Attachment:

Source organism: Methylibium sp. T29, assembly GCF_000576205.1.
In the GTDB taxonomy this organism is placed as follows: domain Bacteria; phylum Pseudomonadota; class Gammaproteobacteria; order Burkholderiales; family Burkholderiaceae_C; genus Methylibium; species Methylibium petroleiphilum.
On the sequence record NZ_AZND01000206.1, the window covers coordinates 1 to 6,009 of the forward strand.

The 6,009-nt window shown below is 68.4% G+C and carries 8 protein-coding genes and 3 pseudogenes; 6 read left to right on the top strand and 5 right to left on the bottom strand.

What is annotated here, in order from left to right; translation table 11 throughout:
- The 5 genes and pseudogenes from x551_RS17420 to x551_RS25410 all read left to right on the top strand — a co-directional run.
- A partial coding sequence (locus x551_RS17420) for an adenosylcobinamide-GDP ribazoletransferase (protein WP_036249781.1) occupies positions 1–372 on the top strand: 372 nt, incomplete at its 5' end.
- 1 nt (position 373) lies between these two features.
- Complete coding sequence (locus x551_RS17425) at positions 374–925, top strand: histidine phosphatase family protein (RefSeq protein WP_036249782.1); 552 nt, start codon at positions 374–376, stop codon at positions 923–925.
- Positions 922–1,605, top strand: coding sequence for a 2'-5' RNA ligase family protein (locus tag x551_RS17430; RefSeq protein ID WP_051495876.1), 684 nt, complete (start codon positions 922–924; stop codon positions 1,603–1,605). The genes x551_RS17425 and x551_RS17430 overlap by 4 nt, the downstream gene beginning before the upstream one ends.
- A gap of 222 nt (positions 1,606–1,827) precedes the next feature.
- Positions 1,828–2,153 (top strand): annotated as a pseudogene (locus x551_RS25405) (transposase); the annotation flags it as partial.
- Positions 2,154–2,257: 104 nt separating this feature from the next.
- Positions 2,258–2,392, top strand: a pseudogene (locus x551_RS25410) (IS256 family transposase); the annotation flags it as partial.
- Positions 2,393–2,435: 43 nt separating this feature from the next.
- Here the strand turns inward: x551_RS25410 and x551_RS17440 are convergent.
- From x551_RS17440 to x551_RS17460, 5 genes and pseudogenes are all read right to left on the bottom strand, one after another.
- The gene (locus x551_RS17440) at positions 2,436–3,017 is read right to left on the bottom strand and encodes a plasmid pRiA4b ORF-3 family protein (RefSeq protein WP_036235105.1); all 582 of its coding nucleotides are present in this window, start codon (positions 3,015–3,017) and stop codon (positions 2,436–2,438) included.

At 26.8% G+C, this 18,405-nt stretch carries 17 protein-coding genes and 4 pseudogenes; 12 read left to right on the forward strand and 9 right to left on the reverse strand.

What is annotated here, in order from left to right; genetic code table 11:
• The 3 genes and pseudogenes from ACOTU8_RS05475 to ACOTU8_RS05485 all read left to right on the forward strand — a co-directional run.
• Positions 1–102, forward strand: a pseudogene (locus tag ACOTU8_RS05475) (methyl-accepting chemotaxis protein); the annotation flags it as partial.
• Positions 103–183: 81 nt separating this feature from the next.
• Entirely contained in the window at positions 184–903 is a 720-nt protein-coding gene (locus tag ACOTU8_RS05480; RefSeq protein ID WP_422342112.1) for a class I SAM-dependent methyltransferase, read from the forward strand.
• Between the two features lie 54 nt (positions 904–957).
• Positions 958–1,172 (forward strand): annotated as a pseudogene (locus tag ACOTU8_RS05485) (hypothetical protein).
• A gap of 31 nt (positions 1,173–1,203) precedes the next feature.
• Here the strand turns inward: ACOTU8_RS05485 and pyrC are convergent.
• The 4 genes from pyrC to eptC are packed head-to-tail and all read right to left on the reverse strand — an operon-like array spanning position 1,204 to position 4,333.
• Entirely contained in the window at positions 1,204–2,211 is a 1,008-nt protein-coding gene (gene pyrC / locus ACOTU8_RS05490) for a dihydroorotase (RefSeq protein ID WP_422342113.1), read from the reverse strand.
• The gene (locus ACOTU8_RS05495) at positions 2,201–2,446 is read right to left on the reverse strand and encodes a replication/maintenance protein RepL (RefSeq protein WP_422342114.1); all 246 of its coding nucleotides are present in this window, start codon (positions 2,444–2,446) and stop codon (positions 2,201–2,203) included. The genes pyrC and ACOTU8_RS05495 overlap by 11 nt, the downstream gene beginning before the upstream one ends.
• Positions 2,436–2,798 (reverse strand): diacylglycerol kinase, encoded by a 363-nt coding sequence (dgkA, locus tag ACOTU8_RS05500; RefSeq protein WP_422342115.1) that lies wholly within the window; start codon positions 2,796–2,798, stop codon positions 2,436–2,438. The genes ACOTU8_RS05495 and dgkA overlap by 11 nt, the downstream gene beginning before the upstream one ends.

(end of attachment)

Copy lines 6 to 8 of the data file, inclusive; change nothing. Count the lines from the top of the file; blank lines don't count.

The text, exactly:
- The 5 genes and pseudogenes from x551_RS17420 to x551_RS25410 all read left to right on the top strand — a co-directional run.
- A partial coding sequence (locus x551_RS17420) for an adenosylcobinamide-GDP ribazoletransferase (protein WP_036249781.1) occupies positions 1–372 on the top strand: 372 nt, incomplete at its 5' end.
- 1 nt (position 373) lies between these two features.